Economics remains the guiding linchpin in measuring the broad status of China’s military modernization efforts, but this effort should not be performed in isolation. If US combat commanders want to measure the strength and reach of China’s military power, they will need to assess three interlocking components of Beijing’s strategic mindset.
First, proper characterization of Beijing’s current military strategy reveals a China interested in regional power projection. Its force-modernization efforts are guiding transformation efforts into a professionalized force with technologically advanced air and naval capabilities for sustained engagements. Initially aiming to project and protect regional national interests, Beijing invariably seeks to shape the decisions of competitors, parlaying with regional actors while shaping regional security architecture favorable to itself. This objective is achieved by fielding C4ISR (command, control, communication, computing, intelligence, surveillance and reconnaissance) capabilities.
Second, as of this writing, China does not possess sufficient national power to act as a regional hegemon, for a national military strategy of regional hegemony would possess sustained influence to exclude regional competitors. In the case of China, it would mean adopting sufficient power to exclude US influence from East Asia. To prevail against other hegemons, China needs to succeed in long-term conflict with the US and its regional alliance members. This means major, sustained conflict with Australia, Japan, South Korea, the Philippines and the US simultaneously.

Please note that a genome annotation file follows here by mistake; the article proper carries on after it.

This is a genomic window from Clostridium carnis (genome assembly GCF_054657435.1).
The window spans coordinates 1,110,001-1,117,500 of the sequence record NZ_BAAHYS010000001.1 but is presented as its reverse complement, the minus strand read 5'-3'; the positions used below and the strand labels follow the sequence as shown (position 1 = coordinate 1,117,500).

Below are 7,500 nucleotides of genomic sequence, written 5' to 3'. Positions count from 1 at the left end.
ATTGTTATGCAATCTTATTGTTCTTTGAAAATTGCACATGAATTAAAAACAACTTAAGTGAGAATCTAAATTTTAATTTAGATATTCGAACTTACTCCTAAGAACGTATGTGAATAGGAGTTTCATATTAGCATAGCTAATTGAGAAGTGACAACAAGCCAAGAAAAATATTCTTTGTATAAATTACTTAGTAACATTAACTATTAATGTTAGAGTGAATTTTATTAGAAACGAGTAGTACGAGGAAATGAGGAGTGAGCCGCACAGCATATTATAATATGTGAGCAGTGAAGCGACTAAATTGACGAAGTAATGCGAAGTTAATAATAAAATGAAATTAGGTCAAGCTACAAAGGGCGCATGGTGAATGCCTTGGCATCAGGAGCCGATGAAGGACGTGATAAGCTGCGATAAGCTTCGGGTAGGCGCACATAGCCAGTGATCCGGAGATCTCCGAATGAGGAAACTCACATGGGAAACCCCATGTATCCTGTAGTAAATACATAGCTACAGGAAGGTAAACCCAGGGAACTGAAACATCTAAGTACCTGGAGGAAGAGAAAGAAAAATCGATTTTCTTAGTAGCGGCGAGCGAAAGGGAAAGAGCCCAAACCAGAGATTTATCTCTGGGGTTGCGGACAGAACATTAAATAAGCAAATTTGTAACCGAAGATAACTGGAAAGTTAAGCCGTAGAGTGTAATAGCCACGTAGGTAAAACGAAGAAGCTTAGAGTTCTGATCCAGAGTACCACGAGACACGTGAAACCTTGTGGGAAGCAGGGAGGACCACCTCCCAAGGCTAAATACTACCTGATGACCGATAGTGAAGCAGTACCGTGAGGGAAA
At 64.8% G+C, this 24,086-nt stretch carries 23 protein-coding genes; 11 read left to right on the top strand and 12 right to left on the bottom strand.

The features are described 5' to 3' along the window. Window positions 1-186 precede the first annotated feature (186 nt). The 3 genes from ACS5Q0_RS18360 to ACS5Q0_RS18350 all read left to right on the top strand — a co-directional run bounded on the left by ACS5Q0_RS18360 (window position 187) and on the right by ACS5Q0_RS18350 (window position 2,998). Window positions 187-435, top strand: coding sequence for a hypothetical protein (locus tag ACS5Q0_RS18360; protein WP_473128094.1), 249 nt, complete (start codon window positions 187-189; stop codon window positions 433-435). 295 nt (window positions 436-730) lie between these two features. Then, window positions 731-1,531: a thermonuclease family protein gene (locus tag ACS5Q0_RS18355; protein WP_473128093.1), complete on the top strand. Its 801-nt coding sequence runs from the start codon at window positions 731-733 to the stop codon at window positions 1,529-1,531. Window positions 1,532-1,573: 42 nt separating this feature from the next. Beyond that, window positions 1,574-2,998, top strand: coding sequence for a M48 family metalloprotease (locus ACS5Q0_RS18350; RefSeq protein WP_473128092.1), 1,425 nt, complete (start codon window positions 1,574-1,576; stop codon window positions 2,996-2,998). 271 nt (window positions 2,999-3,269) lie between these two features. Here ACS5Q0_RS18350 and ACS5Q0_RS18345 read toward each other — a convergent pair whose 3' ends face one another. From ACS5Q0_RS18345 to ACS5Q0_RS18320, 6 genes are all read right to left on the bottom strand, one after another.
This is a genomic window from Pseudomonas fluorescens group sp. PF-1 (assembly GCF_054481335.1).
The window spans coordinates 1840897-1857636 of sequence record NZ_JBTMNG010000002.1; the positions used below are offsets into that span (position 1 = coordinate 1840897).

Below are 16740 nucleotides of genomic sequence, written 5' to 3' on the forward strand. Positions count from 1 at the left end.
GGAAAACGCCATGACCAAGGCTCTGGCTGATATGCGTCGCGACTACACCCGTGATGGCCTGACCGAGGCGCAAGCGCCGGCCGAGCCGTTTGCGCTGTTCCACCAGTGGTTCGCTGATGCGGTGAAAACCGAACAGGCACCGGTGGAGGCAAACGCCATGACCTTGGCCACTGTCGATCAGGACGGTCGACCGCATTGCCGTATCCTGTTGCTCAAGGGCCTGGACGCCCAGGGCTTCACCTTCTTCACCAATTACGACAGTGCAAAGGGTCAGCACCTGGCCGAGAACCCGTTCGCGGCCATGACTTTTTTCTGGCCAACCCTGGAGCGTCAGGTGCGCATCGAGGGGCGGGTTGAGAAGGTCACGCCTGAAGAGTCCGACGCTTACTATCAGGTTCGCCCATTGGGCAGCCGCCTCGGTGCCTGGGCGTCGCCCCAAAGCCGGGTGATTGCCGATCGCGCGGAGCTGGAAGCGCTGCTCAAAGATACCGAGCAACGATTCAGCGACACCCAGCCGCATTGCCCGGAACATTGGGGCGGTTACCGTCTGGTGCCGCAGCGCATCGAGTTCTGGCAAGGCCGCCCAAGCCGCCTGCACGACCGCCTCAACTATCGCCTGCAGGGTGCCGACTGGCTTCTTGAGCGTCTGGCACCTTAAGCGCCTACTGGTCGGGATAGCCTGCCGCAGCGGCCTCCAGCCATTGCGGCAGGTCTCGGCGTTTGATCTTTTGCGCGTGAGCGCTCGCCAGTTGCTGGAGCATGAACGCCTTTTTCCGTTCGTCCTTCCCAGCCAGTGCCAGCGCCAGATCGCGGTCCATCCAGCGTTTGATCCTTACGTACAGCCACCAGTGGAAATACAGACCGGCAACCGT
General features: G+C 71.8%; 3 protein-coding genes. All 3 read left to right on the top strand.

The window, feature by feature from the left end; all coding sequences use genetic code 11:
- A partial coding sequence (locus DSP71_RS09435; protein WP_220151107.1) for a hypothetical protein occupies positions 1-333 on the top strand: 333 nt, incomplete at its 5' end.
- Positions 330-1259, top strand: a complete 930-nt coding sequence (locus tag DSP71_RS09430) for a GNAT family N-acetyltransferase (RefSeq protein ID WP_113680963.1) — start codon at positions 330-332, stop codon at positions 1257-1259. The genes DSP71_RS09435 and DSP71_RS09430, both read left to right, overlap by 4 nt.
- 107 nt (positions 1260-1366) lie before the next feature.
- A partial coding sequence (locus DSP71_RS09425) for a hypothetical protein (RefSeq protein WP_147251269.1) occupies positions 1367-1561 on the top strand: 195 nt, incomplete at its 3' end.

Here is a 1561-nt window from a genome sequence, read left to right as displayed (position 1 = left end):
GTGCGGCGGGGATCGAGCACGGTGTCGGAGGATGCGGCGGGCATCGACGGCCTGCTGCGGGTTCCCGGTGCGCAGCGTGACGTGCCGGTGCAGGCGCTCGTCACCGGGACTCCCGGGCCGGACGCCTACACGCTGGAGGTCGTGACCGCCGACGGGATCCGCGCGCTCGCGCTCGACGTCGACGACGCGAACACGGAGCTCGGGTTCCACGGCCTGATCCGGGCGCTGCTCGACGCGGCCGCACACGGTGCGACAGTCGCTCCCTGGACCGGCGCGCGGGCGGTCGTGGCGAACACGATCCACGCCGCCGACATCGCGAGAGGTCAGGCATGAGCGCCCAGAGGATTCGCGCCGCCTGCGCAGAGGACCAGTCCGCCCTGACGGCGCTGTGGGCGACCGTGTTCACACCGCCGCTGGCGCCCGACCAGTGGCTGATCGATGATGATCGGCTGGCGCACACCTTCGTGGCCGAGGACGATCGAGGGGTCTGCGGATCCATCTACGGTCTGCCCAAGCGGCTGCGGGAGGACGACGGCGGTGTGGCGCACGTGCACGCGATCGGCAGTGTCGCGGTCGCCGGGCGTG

Third, current Chinese military power configuration possesses global aspects whose trends can strengthen sustained engagement abroad, if Beijing’s political base can sustain heavy political strain. This means Beijing must perform extensive military engagements abroad, exercises and arms sales beyond its immediate region, sustained forward presence in hostile territory, and unrestrained global reach – all while performing a constant pace of global operations.
For Beijing to compete with the US abroad, it must shape its modernization efforts within a political framework determining whether its military predominately concerns itself with conducting regional operations or the pursuit of global aims.
Currently, China does not have sufficient economic or political power to sustain global engagements. For this to change favorably to China, its political leadership would need to examine the supremacy of ethnic Han leadership as the final composition of an efficacious mythology eradicating a century of humiliation while overcoming managed liberalization schemes in its current capital accounts.
It means an examination of the political composition of Chinese power.